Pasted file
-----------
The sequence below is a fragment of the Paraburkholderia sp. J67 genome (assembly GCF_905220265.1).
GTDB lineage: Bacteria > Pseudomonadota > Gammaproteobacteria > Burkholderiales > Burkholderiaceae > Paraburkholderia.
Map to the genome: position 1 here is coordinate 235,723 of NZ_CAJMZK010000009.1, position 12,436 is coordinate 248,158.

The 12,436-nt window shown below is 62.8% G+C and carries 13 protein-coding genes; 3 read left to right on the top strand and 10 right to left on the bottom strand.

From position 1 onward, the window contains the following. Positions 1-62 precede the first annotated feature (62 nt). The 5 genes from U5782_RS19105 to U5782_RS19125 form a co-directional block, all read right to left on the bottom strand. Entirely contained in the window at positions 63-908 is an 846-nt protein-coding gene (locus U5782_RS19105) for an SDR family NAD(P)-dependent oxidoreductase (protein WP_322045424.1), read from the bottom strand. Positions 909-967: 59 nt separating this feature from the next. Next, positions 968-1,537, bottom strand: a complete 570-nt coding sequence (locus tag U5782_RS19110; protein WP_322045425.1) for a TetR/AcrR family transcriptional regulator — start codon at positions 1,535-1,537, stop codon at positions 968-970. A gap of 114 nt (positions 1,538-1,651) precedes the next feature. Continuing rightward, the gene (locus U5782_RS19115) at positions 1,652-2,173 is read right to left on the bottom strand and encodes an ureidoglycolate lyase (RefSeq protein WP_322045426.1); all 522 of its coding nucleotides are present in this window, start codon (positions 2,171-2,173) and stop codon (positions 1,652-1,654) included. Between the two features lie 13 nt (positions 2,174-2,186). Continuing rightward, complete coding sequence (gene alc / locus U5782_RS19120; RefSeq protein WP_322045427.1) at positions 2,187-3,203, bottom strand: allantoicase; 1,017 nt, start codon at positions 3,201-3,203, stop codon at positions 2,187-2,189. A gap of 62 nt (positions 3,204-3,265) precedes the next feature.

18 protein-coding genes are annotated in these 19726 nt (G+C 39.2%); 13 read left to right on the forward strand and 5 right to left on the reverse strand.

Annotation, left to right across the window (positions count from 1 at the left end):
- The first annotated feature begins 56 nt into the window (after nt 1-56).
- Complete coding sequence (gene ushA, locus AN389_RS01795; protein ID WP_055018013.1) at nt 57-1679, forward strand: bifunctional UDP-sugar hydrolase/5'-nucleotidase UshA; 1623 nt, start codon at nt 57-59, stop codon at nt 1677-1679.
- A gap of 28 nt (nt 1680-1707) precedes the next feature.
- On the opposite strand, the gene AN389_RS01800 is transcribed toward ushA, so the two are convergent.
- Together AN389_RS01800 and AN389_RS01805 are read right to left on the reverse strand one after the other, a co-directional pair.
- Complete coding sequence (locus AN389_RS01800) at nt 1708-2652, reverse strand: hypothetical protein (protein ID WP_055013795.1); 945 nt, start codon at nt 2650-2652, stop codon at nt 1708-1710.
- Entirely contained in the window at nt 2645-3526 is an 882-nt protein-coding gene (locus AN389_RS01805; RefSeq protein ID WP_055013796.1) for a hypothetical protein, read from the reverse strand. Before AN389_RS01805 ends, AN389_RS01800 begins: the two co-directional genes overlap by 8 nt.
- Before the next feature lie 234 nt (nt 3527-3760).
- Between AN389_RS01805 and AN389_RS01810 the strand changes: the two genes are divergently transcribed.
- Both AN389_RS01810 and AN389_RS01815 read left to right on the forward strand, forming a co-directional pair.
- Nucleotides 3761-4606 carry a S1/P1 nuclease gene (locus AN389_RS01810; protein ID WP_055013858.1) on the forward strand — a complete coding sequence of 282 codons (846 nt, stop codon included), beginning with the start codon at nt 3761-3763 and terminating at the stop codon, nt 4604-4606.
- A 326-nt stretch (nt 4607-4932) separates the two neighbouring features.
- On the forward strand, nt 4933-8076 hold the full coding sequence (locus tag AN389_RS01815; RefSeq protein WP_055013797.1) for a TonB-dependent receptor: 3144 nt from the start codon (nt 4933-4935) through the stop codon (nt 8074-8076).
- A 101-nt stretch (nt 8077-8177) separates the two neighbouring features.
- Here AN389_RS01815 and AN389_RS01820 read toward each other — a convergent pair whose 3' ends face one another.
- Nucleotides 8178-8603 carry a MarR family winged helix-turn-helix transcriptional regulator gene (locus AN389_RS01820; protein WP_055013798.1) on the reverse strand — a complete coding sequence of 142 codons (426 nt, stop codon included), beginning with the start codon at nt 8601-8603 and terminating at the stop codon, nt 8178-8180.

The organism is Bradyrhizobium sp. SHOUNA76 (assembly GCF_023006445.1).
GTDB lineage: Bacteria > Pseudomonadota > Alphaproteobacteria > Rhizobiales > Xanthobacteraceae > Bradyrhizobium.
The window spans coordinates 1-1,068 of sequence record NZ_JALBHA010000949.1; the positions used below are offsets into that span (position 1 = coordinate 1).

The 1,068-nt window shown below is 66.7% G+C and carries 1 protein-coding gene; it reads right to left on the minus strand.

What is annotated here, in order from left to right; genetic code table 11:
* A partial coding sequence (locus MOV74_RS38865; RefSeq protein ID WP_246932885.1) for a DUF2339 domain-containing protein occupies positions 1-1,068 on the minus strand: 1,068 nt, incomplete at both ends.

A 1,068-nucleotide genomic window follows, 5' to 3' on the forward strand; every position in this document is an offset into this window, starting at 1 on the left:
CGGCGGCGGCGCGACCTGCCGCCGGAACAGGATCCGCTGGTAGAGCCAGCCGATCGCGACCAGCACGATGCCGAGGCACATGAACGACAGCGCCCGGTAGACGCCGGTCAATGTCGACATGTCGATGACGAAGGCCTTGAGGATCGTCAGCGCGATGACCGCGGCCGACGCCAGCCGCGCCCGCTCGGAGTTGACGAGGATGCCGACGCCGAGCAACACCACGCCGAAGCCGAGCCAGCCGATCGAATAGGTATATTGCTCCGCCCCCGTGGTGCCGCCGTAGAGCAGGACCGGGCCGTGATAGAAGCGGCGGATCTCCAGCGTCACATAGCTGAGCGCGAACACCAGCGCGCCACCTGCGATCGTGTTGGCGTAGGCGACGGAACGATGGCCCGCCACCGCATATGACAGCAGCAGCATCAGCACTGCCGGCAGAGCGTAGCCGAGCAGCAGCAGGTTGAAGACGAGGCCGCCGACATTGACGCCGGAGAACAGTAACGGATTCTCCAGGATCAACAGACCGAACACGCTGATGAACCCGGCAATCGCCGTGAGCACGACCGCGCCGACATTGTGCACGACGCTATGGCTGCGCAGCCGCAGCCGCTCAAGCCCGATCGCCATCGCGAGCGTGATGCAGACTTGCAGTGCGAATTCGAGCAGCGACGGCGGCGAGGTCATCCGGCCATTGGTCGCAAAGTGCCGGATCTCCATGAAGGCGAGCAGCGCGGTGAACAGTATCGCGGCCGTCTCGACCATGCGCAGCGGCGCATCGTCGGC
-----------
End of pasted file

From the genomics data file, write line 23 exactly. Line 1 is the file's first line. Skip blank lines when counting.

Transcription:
- Nucleotides 8178-8603 carry a MarR family winged helix-turn-helix transcriptional regulator gene (locus AN389_RS01820; protein WP_055013798.1) on the reverse strand — a complete coding sequence of 142 codons (426 nt, stop codon included), beginning with the start codon at nt 8601-8603 and terminating at the stop codon, nt 8178-8180.